June Army Information Update - Because Knowledge is Power ... Pass it on!

                                               Army Information Update
Because information is power, we are informing you each personally and inspiring you to pass it along.
An update:  Two programs the Army is working to improve on behalf of Army families:
  1. Finding, applying for, offering and onboarding DoD jobs is fair, simple, efficient and transparent:  The Deputy Secretary of Defense has established a Chief Talent Management Office headed by Mr. Bryant Parmeter, an innovative hard-charger bringing civilian industry leaders hiring expertise to the table. Tasked with improving civilian hiring- from application to onboarding- he and the Office of Personnel Management, which runs USA Jobs, are working together to ensure our job platforms and hiring approaches and processes are of the highest quality to quickly hire the best talent. We’ll keep you posted!   
  1. The Exceptional Family Member Program (EFMP) is a fair, simple, efficient and transparent process: The Director of the Army Staff and the Sergeant Major of the Army chaired an EFMP Meeting.  They discussed 1.) Updating the criteria.  We learned EFMP falls under the Code of Federal Regulations so changing the EFMP criteria requires legal reviews and an opportunity for the public to make comments. That takes time! The team is exploring other avenues to update the old criteria. 2.) Decreasing the processing time with improved screening steps and 3.) Separating Overseas Family Travel Screening from the EFMP program.  We’ll keep you posted!
In honor of the Army’s 250th birthday on June 14th, below are six world-changing inventions/discoveries thanks in part to the United States Army.  Ask what YOUR POST is doing to celebrate the Army’s birthday.
The U.S. Army was a major player in the history of flight.  In 1908, the Army Signal Corps put out a bid for a two-seat aerial reconnaissance craft. The Wright’s entered their craft and began test flights on Fort Myer. In 1909, the Army purchased the first military aircraft called the Wright Military Flyer. 

Computers: The Electronic Numerical Integrator and Computer (ENIAC) was introduced on 14 Feb 1946.  Major General Gladeon M. Barnes, Ordnance Department Chief of Research and Engineering oversaw the project.  It was “heralded … as a tool with which to begin to rebuild scientific affairs on new

Nuclear Power: The Army Corps of Engineers built its first nuclear power reactor SM-1 Power Plant at Fort Belvoir in an impressive 18 months in the year 1957.  On the cutting edge of this new technology, the Army needed to find sustainable ways to power remote sites where Soldiers may have to live and fight and where weather conditions were especially harsh.  The knowledge gained about reactor design, safety and health, fuel consumption, and lifespan have been invaluable for both military and private nuclear power operations.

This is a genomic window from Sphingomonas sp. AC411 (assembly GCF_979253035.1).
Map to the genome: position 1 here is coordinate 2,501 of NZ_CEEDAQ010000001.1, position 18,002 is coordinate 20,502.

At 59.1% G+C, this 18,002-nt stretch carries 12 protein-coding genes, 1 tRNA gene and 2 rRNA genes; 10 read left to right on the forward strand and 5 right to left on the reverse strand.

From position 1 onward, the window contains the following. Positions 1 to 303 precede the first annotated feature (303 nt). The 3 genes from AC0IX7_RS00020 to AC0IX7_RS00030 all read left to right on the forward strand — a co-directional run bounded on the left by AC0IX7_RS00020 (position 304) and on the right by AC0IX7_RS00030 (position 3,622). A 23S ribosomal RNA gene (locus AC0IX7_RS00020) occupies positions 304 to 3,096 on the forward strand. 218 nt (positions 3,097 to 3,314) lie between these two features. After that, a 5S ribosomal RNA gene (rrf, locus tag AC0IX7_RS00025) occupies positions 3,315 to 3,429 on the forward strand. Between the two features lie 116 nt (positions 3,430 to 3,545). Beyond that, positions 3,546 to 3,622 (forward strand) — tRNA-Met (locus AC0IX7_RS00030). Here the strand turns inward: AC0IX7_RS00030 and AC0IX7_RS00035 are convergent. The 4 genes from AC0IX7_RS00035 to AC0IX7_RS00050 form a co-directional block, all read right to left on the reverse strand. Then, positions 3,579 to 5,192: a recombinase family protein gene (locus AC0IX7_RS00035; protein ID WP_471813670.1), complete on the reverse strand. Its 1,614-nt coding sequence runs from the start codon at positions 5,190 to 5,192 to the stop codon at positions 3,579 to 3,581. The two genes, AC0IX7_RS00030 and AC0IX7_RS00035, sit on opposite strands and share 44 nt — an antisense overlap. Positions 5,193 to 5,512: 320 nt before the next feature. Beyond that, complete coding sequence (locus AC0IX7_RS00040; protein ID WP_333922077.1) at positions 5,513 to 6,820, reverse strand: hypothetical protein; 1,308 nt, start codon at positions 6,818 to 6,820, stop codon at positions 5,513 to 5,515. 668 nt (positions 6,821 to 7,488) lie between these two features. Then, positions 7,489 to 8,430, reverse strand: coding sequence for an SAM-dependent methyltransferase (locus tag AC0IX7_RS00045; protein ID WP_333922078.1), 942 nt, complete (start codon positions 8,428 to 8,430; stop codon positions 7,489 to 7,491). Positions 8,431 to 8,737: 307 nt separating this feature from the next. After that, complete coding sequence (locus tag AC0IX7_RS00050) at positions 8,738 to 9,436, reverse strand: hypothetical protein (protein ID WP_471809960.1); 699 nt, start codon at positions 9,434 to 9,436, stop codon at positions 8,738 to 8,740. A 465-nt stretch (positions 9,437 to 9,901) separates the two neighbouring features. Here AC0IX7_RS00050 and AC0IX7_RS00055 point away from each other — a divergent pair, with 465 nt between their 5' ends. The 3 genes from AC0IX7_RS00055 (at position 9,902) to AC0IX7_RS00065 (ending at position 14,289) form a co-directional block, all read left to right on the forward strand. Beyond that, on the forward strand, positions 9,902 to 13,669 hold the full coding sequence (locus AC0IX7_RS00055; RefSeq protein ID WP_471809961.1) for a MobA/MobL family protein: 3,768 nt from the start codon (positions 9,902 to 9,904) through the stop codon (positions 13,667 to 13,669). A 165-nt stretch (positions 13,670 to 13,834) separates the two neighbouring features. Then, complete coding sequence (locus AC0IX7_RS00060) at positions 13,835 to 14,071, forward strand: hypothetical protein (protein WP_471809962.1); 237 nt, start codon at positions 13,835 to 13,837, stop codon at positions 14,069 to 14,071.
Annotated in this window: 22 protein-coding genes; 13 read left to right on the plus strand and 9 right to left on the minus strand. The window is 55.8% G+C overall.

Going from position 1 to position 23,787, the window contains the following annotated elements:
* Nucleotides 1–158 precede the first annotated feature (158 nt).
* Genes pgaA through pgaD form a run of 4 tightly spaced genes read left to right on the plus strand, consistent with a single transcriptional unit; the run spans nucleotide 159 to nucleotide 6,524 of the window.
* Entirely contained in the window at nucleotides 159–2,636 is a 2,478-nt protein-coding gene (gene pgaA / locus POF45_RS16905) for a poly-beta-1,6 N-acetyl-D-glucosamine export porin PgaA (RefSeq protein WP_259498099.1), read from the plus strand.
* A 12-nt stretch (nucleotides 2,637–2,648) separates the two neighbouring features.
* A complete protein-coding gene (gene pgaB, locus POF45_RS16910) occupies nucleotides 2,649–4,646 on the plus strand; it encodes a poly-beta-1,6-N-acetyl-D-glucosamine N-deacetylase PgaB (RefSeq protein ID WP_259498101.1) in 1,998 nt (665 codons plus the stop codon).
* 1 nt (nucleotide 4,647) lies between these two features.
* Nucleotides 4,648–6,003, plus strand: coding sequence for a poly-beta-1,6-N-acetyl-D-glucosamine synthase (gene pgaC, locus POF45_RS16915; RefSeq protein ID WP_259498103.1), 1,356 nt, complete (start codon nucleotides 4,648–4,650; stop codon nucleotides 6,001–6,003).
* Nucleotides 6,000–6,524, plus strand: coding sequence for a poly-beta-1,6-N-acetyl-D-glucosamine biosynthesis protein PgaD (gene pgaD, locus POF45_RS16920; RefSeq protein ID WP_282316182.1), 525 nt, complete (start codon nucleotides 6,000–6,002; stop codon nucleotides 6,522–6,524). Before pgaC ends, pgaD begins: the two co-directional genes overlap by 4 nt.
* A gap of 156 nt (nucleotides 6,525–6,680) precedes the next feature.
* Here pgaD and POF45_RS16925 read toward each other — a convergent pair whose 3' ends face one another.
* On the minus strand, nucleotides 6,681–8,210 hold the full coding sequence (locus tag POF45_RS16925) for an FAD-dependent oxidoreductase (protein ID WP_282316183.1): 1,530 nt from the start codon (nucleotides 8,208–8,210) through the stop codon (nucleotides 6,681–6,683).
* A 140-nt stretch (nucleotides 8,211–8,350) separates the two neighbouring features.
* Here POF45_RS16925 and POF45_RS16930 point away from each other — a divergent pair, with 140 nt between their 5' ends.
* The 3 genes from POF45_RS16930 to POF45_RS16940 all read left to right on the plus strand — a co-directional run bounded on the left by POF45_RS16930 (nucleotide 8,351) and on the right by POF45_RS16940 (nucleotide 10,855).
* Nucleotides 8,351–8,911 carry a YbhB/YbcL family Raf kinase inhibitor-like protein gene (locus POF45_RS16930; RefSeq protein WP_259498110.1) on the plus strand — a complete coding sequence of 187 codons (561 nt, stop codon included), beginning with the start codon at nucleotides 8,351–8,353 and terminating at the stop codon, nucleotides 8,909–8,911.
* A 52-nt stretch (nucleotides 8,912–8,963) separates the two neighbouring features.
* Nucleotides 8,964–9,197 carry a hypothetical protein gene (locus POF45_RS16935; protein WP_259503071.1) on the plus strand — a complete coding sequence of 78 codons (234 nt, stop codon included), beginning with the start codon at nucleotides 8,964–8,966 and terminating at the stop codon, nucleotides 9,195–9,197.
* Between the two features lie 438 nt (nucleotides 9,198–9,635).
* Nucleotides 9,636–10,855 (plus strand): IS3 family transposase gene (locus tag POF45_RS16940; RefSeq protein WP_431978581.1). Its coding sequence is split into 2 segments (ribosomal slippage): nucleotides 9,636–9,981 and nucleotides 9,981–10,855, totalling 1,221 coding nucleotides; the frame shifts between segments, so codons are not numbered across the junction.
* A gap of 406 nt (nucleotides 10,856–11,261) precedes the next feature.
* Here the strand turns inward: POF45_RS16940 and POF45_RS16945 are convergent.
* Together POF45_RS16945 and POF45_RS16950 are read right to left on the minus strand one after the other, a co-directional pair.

The Panama Canal: President Teddy Roosevelt appointed Colonel George Washington Goethals Chief Engineer of the Panama Canal project in 1907. COL Goethals would complete it in 1914, ahead of schedule. He was the third Chief Engineer, the two before having resigned in frustration.  Since this engineer was in the Army Corps of Engineers, Goethals was bound to the assignment by duty.  Of the project, Goethals told Congress, "I now consider that I am commanding the Army of Panama, and the enemy we are going to combat is the Culebra Cut and the locks and dams at both ends of the canal."
Today’s National Weather Bureau: Its precursor is the Army Signal Corps Military Weather Service that helped establish the science of meteorology.  Today’s focus on collection and cataloging of weather data is thanks to the United States Army Surgeon General Dr. James Tilton who, in 1814, had his staff keep detailed weather records to better understand the correlation between disease patterns and weather conditions.
Yellow Fever and Mosquitos: Major Walter Reed, M.D. proved mosquitos were the vector for yellow fever. It was Cuban physician Carlos Finlay who first proposed the idea but was unable to prove it scientifically.  Nineteen years later Dr. Reed and the U.S. Army Yellow Fever Commission would prove the hypothesis.

With summertime upon us, we plan to take a break in July and August so the next Army Information Update will be September.  
We plan to feature news about the October 2024 annual AUSA Conference.
If you or your families have ideas on topics for future updates, please let us know!